If there is fewer than 256 sprites per sheet (or it is uniform grid) we can get it going using default spritebatch vertex format using UV look up table (everything is data, nothing is truth, everything is permitted… I will elaborate on that approach if limitation is applicable) Edit: actually that limitation will be way higher now I think of it, thousands of UVs will be fine, we will hijack original UVs instead of Color as they are float4
Otherwise custom vertex declaration + custom spritebatch so you can feed required data, definitely cleaner.
Btw I am in train so connectivity might come and go.
Do you have example of custom spritebatch with custom vertex declaration in case I’ll want to explore that option too?
Personally I would do it through instancing… (well, I am lying a bit here, I would do it through custom fetch from structured buffer, but if we are talking “vanilla” mg then instancing)
You can make copy of original spritebatch source code. Replace default vertex declaration and .Draw functions, few hours of work tops, tho bit annoying.
I’ve posted instancing solution for mg (few lines of code basically) in MG discord few years ago, but that also might be bit annoying to find.
Ahh you meant like that, I was hoping MG had some base class for sprite batch that allows the creation of custom batches.
For instancing I’ll need custom spritebatch too, or not use it at all, right? I didn’t see any mention of instancing with the default sprite batch.
For instancing you need custom solution, yes, however it can be boiled down to like 30 lines of very efficient code (that can be made even more efficient by cluster instancing or mentioned custom fetch, however for normal purpose, as inefficient as quad instancing is, it will be easily 20 - 100 times faster than MG’s spritebatch anyway)
Note: There is bug in OpenGL MG implementation that makes instancing annoying to work with. Works perfectly fine on DX, I think it is fixed in OpenGL compute branch as well, also works perfectly fine in FNA.
I did some experiment with instancing and deferred rendering some years ago and remember there was some strange issue I solved by switching to DX but don’t remember what it was. So that still a thing I guess
Instancing is great but I don’t want to go overkill, at the end its still just 2D, I just don’t want it to be rendering-everything-3-times 2D because that’s just insulting to the gods of GPU.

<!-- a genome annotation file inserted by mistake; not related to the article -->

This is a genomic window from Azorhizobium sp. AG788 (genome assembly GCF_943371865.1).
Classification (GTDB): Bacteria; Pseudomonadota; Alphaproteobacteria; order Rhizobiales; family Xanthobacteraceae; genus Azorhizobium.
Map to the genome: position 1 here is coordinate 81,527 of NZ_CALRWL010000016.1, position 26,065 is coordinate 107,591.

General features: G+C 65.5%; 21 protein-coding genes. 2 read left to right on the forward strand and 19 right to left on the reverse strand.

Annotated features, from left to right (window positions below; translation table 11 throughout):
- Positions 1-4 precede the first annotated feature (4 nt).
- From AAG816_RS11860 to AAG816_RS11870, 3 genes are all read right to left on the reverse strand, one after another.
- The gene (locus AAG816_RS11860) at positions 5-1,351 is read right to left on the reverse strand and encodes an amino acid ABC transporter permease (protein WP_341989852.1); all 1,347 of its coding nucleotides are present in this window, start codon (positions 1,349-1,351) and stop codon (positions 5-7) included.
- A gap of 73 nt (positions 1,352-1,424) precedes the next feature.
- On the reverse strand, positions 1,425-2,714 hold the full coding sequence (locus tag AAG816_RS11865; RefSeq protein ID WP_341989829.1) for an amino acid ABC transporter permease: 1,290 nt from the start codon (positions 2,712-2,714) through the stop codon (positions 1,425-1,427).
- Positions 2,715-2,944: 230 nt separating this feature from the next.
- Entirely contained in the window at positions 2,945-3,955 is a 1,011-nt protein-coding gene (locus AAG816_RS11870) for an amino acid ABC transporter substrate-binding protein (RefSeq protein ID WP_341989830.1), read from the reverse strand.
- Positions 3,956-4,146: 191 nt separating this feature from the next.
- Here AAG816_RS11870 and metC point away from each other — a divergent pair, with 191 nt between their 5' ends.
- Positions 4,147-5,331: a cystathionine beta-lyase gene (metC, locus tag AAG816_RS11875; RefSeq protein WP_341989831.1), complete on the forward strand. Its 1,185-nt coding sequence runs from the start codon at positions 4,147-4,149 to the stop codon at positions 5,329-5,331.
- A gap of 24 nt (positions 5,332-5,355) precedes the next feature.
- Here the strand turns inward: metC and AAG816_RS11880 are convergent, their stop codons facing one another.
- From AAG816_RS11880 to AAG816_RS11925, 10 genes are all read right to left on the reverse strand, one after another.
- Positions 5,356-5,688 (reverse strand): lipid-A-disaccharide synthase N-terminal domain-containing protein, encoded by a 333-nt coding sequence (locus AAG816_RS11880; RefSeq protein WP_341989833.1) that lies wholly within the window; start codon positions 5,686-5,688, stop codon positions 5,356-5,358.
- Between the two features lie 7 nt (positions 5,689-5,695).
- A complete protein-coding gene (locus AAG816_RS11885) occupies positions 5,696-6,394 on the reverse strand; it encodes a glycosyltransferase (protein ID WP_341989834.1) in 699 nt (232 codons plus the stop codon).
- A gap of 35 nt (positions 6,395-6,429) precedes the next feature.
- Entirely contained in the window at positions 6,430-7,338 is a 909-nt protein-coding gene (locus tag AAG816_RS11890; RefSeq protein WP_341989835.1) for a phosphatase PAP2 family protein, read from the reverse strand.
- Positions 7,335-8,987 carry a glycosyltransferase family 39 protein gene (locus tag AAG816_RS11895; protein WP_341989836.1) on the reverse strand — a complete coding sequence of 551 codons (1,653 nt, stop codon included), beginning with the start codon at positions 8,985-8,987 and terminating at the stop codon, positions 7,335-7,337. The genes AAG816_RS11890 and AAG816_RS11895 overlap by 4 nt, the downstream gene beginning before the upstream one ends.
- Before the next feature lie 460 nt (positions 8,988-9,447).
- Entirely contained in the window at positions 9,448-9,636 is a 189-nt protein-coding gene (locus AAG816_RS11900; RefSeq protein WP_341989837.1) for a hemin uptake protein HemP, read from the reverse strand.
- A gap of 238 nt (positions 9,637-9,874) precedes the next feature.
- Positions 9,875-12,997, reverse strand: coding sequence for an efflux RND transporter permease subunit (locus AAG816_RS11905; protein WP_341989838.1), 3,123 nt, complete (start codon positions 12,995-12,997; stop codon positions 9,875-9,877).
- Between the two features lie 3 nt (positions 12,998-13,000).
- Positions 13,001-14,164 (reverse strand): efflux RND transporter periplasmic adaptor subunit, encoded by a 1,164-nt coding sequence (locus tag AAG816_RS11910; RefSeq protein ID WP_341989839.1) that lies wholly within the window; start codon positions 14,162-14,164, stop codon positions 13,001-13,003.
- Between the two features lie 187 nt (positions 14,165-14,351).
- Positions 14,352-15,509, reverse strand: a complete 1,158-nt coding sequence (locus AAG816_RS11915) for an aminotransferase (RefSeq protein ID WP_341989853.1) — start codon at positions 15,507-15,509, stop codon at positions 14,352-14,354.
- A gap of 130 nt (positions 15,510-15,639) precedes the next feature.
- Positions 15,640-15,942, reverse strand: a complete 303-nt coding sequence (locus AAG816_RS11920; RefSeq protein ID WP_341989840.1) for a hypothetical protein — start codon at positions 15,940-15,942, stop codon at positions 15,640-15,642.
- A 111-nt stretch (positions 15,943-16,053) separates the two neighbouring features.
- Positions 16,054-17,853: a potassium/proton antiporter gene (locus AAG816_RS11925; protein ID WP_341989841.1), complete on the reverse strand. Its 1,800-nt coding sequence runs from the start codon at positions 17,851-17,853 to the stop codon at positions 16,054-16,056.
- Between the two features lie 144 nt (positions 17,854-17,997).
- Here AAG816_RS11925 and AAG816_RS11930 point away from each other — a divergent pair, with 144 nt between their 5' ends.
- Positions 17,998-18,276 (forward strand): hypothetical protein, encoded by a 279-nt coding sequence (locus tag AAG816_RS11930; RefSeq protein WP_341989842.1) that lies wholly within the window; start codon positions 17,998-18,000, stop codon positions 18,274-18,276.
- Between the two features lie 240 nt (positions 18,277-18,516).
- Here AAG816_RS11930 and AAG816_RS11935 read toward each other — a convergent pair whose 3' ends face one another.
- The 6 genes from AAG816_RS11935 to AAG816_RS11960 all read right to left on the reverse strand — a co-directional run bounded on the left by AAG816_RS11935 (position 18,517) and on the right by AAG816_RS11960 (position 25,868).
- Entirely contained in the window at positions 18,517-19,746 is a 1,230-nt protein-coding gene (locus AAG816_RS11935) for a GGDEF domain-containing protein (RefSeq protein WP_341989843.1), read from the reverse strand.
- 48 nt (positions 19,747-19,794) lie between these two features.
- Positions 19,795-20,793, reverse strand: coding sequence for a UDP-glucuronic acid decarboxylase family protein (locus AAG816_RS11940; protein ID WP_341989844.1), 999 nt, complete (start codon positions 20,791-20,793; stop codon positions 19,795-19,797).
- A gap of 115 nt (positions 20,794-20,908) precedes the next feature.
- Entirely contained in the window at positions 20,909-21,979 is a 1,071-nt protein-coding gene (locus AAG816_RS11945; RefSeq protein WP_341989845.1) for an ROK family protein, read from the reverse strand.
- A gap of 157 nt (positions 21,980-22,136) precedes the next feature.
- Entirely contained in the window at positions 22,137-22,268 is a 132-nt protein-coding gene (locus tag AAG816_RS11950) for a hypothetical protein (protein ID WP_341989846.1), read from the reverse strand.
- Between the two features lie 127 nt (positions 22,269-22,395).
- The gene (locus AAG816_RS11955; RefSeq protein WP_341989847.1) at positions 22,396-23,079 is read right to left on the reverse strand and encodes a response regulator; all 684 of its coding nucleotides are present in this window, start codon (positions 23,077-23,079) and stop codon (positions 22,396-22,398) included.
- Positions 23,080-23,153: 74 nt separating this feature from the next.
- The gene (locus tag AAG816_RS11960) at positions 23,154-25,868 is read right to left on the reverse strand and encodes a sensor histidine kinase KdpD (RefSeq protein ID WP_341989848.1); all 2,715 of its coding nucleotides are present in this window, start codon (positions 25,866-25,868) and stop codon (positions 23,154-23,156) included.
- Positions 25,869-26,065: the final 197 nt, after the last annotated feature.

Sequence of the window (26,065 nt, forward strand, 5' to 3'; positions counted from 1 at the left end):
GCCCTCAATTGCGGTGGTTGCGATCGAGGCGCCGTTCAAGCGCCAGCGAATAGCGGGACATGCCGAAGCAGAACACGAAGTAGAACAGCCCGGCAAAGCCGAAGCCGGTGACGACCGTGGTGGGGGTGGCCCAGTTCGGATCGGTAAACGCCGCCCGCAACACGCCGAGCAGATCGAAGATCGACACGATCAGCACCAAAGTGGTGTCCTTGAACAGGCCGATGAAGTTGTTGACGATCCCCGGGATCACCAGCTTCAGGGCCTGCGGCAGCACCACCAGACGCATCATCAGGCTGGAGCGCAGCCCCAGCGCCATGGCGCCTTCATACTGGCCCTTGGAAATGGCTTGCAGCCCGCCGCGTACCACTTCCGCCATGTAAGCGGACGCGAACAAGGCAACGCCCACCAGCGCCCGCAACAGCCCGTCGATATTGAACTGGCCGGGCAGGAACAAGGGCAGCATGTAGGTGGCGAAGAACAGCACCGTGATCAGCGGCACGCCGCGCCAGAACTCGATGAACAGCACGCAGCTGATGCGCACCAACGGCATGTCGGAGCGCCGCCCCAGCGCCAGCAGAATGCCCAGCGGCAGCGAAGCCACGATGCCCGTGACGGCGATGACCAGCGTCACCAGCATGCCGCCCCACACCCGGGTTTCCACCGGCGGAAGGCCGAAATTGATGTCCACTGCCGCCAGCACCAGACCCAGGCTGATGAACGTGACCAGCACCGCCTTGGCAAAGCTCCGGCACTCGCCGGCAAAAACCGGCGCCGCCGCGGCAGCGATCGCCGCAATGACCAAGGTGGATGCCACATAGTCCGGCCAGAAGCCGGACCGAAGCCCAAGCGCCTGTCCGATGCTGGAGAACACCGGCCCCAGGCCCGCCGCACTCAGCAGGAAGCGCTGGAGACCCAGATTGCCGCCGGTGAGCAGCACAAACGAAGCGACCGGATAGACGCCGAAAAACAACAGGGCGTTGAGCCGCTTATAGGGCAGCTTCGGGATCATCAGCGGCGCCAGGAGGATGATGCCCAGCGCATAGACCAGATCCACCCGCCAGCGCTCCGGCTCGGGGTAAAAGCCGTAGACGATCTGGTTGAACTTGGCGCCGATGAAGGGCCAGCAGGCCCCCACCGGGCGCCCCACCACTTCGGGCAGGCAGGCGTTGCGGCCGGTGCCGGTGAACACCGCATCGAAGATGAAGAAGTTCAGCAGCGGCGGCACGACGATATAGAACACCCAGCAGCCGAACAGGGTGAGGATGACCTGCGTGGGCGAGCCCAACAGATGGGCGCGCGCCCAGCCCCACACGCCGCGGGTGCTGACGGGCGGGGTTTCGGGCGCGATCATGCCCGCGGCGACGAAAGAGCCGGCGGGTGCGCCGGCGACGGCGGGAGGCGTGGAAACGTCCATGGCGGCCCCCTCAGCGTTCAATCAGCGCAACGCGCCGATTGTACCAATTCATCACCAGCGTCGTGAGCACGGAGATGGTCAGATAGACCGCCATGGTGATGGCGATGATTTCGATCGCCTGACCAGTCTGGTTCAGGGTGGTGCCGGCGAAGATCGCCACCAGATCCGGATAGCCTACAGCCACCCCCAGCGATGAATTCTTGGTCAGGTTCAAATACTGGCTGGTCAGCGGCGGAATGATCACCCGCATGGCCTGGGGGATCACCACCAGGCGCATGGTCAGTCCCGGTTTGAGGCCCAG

AAAAAAAAAAAAAAAAA net crashed and it deleted my message, so I will short it down:
Instancing would be super straight forward, cleaner and simpler since your textures doesn’t change for whole batch
You dont even need vertices for your quads, just 6 indices per instance, use SV_vertexId to expand corners, so you dont even have to create whole vertex bindings as you can just create single instance data vertex buffer (MG code will ofc create bindings underneath but doesnt matter, you will save two lines of code).
I haven’t used MG in a while, so just approx:
DynamicVertexBuffer instanceVB = new .....
//for data preparation
void DrawSprite(vec position, rec difUv, rec normUv, rec emissiveUv)
ref var sprite = ref InstanceData[nextFreeSprite++];
sprite.Position = position....
//or constructor, I dont care
GraphicDevice.SetIndexBuffer(QuadIB); //depends on shader can be 0,1,3, 1, 2, 3
GraphicDevice.SetRendertargets(DiffuseRt, NormalRt, EmissiveRt);
nextFreeSpriteId = 0;
Thanks man, but I think I’ll just go with the regular sprite batch + sophisticated atlas.
Will save me some matrix calculations since all the basic 2d transformations are already in the sprite batch (although its a shame it doesn’t support skew out of the box, might need to create my own SB after all).
At this point, I offer a differing approach, bake the other maps 2D maps at lower resolution per image to fill the (4 channels of 8 bit data). Then recombine them from the texture samplers in the pixel shader.
The benefit is that pre-calculated interpretable lower resolution(1+/4) maps can share texture space.
There is a reason 3D mappings(color, UV, displacement, normal) are sometimes/usually passed to the Vertex Shader is to reduce the burden on GPU data transfer via pixel shader interpolation.
If it works for 3D then a modified 2D implementation should be at least as performant as it’s 2D counterparts.
The only negative is the resolution of each map is reduced at the edges due to the interpolation region.